KUALA LUMPUR (Reuters) - The world’s airlines have committed to achieve carbon neutral growth by 2020, the head of the global aviation body IATA said on Monday.
“Demand will continue to increase, but any expansion of our carbon footprint will be compensated,” Giovanni Bisignani told the annual general meeting of the International Air Transport Association in the Malaysian capital.
But Bisignani said wide cooperation was needed from allied industries and governments.
“Air navigation service providers must make it possible to fly even more effectively. Fuel companies must supply eco-friendly fuels and governments must give us access to credits in global carbon markets.”
Aviation is responsible for about 2 percent of global greenhouse gas pollution and that share is expected to rise.
Bisignani said biofuels had the potential to reduce aviation’s carbon footprint by up to 80 percent but he criticized governments for lack of investment in biofuels research.
Governments, particularly the European Union, and leading green groups are demanding the sector clean up its act and the U.N.’s aviation agency, ICAO, has been tasked with crafting global sectoral approach to fighting emissions from planes.
IATA backs a four-pillar strategy that includes investment in technology and positive economic measures, such as carbon trading, and wants emissions dealt with on a global basis to ensure a level playing field for all airlines.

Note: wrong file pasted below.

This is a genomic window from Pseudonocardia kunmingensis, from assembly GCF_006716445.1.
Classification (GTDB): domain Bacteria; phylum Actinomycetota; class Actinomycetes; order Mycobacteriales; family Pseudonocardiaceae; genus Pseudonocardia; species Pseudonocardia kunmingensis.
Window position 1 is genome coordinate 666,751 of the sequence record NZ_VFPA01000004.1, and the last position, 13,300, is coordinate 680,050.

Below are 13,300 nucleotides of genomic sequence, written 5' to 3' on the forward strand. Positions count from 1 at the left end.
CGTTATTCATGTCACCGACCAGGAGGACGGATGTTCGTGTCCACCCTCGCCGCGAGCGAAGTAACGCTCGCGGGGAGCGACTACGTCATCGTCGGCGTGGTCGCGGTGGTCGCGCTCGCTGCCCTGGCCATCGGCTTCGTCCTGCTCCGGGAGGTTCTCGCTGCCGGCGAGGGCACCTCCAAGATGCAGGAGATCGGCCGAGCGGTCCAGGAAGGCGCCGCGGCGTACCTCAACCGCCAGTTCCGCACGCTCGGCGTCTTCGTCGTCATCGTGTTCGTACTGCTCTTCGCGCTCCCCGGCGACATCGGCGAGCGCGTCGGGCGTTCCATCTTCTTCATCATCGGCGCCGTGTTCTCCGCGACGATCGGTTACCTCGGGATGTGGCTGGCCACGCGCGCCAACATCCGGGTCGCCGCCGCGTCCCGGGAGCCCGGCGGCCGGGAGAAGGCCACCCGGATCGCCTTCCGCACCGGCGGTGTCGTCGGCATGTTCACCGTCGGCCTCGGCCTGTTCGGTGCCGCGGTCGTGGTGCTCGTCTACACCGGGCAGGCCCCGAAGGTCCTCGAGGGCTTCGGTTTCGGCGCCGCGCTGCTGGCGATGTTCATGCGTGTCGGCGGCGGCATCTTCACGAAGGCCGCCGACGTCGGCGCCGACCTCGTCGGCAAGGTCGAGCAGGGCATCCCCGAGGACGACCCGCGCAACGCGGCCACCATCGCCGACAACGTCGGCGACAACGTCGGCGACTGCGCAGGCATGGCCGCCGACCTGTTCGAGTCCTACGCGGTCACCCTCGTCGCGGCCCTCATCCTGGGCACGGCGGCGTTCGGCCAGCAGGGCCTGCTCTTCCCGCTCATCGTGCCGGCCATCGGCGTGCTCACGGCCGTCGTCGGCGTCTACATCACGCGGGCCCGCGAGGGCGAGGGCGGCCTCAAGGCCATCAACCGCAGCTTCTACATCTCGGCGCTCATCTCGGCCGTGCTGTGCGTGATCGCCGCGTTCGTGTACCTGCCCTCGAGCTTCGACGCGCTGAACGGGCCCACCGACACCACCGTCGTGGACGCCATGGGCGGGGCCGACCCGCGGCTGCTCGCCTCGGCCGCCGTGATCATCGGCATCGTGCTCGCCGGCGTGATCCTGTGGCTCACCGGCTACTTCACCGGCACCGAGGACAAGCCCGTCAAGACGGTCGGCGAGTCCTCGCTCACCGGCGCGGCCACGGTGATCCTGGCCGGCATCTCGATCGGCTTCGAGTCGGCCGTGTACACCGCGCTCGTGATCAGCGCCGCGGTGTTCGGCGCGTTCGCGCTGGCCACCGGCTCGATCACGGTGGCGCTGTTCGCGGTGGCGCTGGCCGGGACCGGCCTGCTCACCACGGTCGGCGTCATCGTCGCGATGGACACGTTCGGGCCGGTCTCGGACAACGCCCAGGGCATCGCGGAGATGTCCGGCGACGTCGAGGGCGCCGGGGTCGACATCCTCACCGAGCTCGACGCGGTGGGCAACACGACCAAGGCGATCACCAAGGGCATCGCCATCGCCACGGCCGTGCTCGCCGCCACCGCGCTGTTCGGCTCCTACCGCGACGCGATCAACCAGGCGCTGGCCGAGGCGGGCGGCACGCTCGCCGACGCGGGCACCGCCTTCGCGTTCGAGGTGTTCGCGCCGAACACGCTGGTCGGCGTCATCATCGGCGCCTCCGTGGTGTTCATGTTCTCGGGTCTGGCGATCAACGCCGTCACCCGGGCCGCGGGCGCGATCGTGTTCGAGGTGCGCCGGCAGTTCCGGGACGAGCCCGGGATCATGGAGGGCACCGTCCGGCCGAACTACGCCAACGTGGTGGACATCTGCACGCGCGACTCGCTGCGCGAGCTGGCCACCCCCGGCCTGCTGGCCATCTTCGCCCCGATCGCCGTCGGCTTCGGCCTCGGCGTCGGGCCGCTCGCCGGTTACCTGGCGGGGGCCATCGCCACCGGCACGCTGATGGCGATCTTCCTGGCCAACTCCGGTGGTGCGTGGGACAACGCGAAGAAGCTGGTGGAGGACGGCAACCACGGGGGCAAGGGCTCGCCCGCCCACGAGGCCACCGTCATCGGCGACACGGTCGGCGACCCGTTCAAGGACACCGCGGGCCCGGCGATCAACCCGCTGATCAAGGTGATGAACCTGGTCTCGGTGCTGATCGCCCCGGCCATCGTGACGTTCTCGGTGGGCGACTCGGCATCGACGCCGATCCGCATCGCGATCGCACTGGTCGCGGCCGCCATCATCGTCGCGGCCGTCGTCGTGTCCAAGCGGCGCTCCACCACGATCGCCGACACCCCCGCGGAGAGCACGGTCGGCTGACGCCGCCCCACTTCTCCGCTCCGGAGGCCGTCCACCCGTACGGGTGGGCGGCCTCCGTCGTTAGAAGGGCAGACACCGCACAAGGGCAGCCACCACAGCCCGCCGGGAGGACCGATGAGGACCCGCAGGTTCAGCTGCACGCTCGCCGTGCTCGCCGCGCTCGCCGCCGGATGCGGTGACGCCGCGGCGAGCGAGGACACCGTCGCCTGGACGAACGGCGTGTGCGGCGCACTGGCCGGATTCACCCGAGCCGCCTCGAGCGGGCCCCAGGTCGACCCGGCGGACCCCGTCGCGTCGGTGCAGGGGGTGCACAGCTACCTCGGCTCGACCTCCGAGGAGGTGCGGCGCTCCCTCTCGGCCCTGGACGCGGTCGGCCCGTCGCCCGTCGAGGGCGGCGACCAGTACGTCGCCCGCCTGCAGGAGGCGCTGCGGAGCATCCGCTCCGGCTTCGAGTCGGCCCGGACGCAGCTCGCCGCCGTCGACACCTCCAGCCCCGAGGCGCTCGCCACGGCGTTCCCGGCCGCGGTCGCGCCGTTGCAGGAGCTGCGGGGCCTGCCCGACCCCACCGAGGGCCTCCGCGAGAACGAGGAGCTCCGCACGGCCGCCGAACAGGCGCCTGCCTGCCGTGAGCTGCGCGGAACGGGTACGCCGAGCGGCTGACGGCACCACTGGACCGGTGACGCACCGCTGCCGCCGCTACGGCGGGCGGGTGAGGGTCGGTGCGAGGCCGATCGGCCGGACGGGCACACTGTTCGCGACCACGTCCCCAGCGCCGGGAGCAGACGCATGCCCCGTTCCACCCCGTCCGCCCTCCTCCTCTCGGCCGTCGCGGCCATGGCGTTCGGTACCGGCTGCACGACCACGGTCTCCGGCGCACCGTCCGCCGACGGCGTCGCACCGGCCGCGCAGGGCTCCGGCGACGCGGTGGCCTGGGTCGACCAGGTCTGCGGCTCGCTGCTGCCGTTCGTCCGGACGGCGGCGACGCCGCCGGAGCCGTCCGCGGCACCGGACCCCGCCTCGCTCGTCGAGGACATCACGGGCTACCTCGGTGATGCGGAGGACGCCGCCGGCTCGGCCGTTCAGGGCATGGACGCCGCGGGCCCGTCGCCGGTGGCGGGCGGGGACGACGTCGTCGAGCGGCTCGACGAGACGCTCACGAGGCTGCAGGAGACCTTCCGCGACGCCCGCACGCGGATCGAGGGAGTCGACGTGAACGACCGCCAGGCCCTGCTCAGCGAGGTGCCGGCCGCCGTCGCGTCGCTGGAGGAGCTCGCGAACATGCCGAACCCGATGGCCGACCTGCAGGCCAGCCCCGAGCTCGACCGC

The EU has said aviation emissions will come under the bloc’s emissions trading scheme from 2012, a decision that has angered many airlines which feel they will be unfairly saddled with extra costs.
“We must account for emissions at a global level, not by state,” said Bisignani.
“Airlines should get carbon credits for every cent they pay whether in taxes, charges or emissions trading scheme payments. We should pay only once, not several times,” he added.
He said the aviation industry had made significant commitments with concrete targets, with the first being to improve fuel efficiency by 1.5 percent each year until 2020.
“But we recognize that improved fuel efficiency is not enough. Our emissions must stop growing.”
He also attacked governments, particularly Britain, for taxing the airline sector while giving nothing back to green investment.
He said Britain’s Air Passenger Duty had increased to 2.7 billion pounds ($4.3 billion).
“It is unacceptable that money collected from our responsible industry in the name of the environment is being used by an irresponsible government to pay inflated MP expense claims or bail out banks.”
The aviation body chief said the industry would cut emissions by 7 percent this year, 5 percent because of reduced capacity as a result of the economic crisis and 2 percent as a result of a strategy to reduce emissions.
IATA groups 230 of the world’s airlines.
Reporting by Raju Gopalakrishnan and David Fogarty; Editing by Lincoln Feast